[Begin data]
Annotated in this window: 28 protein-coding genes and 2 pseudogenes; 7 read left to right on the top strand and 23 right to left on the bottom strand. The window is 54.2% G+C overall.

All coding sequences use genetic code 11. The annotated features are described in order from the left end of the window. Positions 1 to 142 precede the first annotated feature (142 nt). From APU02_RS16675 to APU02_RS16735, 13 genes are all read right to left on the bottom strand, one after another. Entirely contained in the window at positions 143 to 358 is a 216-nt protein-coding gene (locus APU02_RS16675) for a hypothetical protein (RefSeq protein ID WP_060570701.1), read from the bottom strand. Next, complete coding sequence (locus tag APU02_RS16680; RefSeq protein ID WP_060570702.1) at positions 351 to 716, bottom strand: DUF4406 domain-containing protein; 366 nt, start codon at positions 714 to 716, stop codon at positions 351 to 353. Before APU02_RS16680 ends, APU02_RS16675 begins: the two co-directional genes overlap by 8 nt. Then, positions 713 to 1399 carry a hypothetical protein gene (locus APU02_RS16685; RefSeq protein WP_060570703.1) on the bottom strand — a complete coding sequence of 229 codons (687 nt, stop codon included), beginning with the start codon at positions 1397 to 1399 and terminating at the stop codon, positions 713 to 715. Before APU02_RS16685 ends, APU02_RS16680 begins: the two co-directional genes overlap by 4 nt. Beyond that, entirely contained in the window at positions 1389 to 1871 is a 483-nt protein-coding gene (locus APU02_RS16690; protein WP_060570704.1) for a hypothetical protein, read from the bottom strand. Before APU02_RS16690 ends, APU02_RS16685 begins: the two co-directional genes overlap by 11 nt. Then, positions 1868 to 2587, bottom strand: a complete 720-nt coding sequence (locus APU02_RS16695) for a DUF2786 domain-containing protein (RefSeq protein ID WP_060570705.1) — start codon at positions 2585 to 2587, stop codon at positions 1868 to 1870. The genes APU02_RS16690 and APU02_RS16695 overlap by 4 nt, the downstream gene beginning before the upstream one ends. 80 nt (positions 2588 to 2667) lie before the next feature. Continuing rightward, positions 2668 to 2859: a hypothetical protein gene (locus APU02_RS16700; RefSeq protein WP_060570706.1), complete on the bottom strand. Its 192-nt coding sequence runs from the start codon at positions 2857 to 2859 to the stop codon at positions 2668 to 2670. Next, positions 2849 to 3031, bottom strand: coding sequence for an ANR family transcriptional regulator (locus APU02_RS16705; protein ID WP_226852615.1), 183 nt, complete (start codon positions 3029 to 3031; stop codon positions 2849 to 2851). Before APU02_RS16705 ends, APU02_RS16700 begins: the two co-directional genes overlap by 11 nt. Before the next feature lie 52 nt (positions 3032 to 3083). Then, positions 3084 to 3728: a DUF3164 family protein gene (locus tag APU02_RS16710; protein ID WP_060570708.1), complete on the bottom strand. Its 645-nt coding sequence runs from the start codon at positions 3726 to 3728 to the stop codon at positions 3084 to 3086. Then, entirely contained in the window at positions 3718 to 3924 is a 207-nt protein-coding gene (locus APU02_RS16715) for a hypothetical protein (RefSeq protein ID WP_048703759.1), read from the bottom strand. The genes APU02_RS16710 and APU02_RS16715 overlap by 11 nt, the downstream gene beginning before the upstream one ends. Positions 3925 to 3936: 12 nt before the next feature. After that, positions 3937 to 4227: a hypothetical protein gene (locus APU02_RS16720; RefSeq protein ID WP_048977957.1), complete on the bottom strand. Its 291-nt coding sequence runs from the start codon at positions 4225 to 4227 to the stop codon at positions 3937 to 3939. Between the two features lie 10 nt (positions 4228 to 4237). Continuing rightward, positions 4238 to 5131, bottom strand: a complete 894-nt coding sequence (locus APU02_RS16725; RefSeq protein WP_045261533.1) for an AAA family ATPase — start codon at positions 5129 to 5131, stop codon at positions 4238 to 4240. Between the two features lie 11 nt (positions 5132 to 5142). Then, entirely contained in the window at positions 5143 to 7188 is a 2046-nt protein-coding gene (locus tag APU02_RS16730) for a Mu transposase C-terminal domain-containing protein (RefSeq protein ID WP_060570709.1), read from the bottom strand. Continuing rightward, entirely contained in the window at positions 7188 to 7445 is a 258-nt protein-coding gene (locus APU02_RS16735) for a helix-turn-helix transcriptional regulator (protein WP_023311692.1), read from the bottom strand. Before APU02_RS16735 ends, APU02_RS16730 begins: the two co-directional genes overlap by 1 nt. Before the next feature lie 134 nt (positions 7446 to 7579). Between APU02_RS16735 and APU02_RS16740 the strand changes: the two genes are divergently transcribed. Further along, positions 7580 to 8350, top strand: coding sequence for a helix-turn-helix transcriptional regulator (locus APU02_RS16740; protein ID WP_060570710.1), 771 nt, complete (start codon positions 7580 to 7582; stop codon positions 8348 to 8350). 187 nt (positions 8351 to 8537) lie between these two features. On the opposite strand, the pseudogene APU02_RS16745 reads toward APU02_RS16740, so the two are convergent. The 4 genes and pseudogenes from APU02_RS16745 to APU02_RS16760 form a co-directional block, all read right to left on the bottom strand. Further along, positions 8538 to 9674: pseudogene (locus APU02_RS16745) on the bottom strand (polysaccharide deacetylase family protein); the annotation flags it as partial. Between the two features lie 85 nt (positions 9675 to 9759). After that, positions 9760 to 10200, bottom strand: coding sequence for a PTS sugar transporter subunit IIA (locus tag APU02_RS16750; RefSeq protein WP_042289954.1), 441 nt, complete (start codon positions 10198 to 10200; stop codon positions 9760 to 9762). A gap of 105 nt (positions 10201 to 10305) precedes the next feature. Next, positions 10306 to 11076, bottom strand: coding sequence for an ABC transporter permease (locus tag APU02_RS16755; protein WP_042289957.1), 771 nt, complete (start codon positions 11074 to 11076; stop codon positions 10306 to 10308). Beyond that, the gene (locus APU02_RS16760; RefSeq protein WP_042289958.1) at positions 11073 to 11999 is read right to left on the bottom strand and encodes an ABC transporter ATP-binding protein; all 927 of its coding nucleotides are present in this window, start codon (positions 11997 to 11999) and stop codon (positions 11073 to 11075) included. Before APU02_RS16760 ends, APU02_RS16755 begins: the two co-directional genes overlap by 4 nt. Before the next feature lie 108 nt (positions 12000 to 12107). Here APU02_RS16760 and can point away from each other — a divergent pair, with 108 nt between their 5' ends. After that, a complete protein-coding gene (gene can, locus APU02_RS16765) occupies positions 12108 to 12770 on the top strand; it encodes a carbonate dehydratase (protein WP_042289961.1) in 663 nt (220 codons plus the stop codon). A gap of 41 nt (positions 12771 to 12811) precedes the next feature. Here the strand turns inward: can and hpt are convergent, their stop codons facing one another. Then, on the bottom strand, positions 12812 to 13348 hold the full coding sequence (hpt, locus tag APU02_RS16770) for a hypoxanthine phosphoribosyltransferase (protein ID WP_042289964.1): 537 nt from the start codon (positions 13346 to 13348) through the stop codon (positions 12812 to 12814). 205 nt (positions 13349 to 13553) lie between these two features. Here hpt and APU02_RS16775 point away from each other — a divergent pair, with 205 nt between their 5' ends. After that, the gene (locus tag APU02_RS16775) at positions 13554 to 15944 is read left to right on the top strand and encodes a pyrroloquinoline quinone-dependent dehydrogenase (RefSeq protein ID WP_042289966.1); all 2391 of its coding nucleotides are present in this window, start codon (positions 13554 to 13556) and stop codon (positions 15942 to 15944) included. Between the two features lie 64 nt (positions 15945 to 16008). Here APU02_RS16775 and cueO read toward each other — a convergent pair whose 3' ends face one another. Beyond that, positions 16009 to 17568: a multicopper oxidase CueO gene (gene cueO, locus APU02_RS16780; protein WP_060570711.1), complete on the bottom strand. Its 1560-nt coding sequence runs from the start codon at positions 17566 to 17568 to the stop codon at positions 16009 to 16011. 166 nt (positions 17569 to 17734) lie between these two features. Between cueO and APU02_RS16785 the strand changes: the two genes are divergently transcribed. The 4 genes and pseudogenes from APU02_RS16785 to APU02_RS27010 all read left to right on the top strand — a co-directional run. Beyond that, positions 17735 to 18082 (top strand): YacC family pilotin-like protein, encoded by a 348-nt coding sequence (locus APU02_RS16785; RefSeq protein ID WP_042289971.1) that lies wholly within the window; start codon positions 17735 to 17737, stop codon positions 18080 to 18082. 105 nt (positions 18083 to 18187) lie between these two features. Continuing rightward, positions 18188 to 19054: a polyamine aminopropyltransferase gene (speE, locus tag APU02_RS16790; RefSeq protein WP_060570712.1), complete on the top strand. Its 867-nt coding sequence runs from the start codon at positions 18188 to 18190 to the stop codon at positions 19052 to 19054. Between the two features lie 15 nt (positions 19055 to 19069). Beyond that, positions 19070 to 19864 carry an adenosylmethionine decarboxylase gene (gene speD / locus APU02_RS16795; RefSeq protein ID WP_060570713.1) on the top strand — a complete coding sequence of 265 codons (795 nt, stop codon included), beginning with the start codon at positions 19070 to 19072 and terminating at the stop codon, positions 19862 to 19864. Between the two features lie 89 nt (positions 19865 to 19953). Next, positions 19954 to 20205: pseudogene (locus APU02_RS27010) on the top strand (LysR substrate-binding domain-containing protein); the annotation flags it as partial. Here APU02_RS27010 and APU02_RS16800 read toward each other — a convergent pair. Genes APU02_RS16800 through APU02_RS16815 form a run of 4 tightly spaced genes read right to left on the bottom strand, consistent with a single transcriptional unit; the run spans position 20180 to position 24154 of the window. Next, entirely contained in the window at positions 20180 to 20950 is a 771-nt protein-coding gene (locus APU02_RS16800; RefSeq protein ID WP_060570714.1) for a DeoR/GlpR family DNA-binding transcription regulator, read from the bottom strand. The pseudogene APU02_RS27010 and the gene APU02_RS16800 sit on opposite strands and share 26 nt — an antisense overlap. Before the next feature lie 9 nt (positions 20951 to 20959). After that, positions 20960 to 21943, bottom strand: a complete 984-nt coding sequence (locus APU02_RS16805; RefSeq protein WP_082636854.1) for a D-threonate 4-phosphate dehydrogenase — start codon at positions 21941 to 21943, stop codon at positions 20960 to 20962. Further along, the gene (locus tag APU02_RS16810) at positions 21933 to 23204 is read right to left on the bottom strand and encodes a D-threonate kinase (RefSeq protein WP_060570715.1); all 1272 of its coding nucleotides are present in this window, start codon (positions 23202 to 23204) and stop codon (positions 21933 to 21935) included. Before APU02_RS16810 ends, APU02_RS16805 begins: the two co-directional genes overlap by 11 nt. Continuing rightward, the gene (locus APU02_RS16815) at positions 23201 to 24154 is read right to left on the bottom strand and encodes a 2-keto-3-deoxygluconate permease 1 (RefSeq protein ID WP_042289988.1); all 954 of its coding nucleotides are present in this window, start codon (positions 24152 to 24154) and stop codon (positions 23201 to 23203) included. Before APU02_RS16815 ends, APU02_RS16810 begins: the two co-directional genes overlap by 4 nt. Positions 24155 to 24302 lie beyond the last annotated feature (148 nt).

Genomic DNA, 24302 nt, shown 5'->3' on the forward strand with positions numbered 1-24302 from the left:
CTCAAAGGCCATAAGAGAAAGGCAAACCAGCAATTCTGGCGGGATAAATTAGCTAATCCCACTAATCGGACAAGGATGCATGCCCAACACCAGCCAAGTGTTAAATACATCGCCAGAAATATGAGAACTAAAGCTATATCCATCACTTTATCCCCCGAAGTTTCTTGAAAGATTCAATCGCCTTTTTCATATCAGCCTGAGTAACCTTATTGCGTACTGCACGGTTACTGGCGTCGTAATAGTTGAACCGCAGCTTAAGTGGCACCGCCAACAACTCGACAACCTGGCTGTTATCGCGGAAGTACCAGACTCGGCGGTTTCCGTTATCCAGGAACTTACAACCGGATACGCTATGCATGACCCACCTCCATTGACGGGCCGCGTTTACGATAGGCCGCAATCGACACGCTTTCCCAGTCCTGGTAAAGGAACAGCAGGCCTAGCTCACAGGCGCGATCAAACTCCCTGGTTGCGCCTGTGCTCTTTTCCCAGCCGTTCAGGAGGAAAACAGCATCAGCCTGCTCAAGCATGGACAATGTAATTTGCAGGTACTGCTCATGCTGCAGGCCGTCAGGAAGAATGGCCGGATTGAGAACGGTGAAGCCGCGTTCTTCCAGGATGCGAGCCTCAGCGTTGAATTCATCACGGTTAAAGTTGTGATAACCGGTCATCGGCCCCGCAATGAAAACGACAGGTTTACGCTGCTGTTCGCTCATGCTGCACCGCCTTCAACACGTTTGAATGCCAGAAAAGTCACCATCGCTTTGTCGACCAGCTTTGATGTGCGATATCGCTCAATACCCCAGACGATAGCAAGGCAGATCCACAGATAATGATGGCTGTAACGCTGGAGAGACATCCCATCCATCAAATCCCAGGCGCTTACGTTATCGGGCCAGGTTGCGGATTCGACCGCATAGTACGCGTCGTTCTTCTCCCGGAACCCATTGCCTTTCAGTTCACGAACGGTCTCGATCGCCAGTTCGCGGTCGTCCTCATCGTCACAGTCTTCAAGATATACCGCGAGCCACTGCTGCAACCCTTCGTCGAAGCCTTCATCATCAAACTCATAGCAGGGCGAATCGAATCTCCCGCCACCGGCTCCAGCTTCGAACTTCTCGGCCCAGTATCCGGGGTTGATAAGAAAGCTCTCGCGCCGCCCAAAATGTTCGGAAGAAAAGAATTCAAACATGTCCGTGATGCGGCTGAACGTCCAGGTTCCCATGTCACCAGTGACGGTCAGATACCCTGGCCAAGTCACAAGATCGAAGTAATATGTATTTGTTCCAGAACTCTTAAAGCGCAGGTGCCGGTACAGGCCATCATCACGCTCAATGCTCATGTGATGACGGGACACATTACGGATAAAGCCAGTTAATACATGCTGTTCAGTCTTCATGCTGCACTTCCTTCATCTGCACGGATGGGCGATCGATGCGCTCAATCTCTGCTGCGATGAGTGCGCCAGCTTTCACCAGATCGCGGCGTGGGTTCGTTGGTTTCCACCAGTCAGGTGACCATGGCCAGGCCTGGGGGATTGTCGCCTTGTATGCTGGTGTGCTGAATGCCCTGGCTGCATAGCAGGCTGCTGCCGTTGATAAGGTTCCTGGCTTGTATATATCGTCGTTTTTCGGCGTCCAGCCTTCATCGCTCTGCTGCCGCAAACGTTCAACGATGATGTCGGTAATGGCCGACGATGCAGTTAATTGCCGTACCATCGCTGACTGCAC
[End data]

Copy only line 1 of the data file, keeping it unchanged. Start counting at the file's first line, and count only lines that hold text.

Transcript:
Annotated in this window: 28 protein-coding genes and 2 pseudogenes; 7 read left to right on the top strand and 23 right to left on the bottom strand. The window is 54.2% G+C overall.